Take everything you thought you knew about the Cannondale Habit and throw it straight out the window – the newest trail bike from Cannondale has almost nothing in common with its predecessor. Gone are the single-pivot swing-link actuated shock and 27.5-inch wheels, replaced by a 4-bar linkage suspension platform on fast-rolling 29-inch wheels; a different beast altogether.
2019 Cannondale Habit 130mm 29er trail mountain bike
Cannondale are offering the Habit in no fewer than 9 different flavors: 4 Carbon, 5 Alloy, with 3 of these spec’d for women specifically. Here, we’ll focus on the frame tech and design details, but complete build specs are on the Cannondale website. Importantly, all models are spec’d with Maxxis tires and Fox suspension, and the frame specification remains identical between the men’s and women’s bikes.
Upon first glance we see straight away that Cannondale have tried to keep things standard and ‘mainstream’ with this bike. There’s no trademark Lefty fork and no handlebar operated geometry adjustment going on as we’ve seen previously with the longer travel Trigger. However, don’t let that lead you to believe that Cannondale are holding off on innovation. With the new Proportional Response design philosophy quite the opposite is true – we’ll come to that in a minute.
The Habit features 130mm travel and is fitted with a 140mm-travel traditional upright and perfectly symmetrical fork thank you very much. The 4-bar suspension is a multi-link mechanism comprising of four links, as the name suggests – the Habit features a closed 4-bar linkage, which would be described as a clockwise system, since both the upper and lower links rotate in the same direction.
The head angle is nice and slack for a trail bike at 66º with a 435mm chainstay length. Cannondale designed this bike to be fun and capable over technical terrain and easy to own. It is spec’d as you would expect any decent trail bike to be: short stem, wide handlebars, wide rims, lock-on grips and with frame protection both on the underside of the downtube and on the chain stay drive-side. All models are also spec’d with the super comfortable ergonomic Fabric saddles.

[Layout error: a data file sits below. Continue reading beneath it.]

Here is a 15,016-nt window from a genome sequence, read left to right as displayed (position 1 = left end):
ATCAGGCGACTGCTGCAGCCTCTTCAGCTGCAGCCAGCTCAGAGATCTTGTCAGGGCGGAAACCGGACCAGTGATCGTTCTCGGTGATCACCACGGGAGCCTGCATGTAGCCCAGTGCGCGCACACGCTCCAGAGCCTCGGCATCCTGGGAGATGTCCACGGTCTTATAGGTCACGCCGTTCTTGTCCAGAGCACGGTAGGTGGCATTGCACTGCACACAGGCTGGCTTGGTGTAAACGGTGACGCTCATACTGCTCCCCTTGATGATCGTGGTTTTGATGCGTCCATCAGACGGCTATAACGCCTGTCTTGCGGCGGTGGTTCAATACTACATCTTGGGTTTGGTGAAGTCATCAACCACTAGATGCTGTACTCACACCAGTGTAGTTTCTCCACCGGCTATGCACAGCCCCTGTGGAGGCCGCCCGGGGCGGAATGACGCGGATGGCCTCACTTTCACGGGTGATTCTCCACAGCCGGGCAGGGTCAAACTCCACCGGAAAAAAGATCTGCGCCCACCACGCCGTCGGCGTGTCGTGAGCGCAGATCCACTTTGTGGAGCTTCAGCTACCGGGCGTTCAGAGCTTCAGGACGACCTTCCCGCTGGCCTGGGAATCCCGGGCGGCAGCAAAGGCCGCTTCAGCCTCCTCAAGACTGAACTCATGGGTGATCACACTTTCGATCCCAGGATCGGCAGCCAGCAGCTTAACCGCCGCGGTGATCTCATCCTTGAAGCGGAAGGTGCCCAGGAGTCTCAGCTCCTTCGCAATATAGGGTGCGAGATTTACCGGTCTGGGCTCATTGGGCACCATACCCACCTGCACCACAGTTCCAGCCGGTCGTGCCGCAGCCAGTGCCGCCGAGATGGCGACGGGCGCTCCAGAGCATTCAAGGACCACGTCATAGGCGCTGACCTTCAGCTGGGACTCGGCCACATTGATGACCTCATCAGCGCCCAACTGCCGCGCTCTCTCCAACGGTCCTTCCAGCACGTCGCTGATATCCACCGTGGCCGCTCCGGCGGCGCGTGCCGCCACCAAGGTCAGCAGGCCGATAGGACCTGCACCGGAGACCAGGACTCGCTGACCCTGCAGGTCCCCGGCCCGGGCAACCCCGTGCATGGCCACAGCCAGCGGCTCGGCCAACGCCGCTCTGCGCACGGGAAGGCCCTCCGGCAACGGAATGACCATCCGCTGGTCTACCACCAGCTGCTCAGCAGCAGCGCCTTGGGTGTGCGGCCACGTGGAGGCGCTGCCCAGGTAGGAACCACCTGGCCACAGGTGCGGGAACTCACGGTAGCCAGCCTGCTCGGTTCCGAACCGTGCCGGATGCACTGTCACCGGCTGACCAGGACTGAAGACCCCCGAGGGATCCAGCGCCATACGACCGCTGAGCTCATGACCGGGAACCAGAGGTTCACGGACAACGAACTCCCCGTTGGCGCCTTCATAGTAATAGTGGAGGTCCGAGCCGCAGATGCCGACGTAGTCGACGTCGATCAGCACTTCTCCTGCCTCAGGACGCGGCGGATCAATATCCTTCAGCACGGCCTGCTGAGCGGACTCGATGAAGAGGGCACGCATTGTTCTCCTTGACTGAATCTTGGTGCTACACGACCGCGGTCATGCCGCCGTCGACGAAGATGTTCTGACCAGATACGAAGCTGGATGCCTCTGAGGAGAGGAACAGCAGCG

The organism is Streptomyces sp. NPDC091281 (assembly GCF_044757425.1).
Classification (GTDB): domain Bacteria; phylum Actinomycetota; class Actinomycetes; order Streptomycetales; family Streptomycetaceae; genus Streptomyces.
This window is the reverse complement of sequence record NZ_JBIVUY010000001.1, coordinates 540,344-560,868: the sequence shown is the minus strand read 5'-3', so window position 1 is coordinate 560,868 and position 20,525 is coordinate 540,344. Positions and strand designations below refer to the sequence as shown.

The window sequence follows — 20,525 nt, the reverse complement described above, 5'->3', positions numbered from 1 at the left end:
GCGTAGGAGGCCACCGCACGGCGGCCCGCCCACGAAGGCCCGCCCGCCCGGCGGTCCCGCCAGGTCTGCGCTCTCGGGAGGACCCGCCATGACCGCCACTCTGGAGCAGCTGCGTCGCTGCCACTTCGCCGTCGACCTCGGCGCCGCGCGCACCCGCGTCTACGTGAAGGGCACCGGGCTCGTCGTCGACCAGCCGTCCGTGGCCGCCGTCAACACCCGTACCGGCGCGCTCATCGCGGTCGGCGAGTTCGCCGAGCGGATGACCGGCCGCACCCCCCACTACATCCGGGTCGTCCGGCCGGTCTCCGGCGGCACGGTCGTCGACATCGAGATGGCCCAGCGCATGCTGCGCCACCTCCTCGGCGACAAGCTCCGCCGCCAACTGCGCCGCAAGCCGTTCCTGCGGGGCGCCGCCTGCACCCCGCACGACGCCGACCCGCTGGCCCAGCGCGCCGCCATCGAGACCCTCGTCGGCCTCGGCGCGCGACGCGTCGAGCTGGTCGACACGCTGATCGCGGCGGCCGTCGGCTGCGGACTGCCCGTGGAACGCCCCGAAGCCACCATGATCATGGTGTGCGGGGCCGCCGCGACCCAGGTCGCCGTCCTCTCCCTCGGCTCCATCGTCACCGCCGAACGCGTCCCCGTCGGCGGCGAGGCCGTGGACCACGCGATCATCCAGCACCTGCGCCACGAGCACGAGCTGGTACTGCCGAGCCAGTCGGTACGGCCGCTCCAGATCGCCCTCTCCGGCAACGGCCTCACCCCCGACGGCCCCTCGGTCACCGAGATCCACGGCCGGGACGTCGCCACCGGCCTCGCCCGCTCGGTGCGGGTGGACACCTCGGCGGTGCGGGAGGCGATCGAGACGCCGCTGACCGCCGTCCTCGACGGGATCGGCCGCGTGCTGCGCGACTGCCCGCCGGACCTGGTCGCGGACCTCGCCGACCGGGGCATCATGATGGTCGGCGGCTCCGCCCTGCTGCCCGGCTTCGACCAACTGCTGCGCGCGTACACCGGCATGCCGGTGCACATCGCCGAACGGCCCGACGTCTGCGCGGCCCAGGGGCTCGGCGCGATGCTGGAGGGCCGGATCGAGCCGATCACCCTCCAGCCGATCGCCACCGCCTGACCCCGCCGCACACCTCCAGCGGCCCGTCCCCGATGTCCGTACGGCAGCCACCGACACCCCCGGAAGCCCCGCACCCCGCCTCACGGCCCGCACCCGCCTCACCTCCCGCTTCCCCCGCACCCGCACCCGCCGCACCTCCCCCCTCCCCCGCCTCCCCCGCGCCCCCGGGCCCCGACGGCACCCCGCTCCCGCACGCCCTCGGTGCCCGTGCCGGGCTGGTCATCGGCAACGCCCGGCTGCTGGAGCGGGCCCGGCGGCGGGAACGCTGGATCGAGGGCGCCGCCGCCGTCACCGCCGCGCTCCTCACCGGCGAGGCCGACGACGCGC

The frame has heaps of tire clearance with room for up to 2.6″ tires on the 29er. For those wishing to make the bike more nimble and accelerate that wee bit faster, the frame can also take 27.5+ wheels, up to a 3.0 depending on brand (measured width limit of 74mm).
The carbon frames are made with their BallisTec carbon to give it both high-strength and high-stiffness. New to Cannondale? BallisTec is composed of ultra-strong fibers like those used for military ballistic armoring, which helps protect the frame from rock strikes and other impacts. To tune the overall stiffness and ride-feel of the frame Cannondale layers these stiffer (but more brittle) fibers with high and standard modulus carbon fibers to create an interconnected network of stiffening fibers throughout the frame. This allows for precise tuning of stiffness and deflection at different points throughout the frame.
What is Proportional Response geometry?
In a nutshell, the Proportional Response design philosophy is size-specific engineering, but applied in a novel way. In designing the new Habit, frame design engineer Luis Arraiz started with a clean slate. Cannondale’s aim was simple; to make a better bike that provides a more confident experience for every rider, no matter their size. By looking at each individual bike size and rider as its own unique system, Cannondale have engineered the optimal dynamic response and ride experience for each size of rider.
“Does size make a difference?”, I hear you say. The answer from Cannondale is an unequivocal ‘yes’. The research process started out with simple bench-marking of Cannondale bikes against the bikes of competitors. The testers themselves ranged in size and shape dramatically – both men and women, both very tall and very short. For each individual bike the feedback revealed an interesting pattern – riders of differing sizes riding the same bike described very different ride characteristics.
Generally, smaller riders described worse experiences under braking while taller, heavier riders described worse pedaling performance. These aren’t the most ground-breaking observations I grant you. It shouldn’t be news to us given we know riders of differing weight need different fork, shock and tire pressures. Rider weight accounts for around 85% of the weight of the bike-rider combo and so it is fairly obvious that it will have a massive impact on the ride feel of the bike.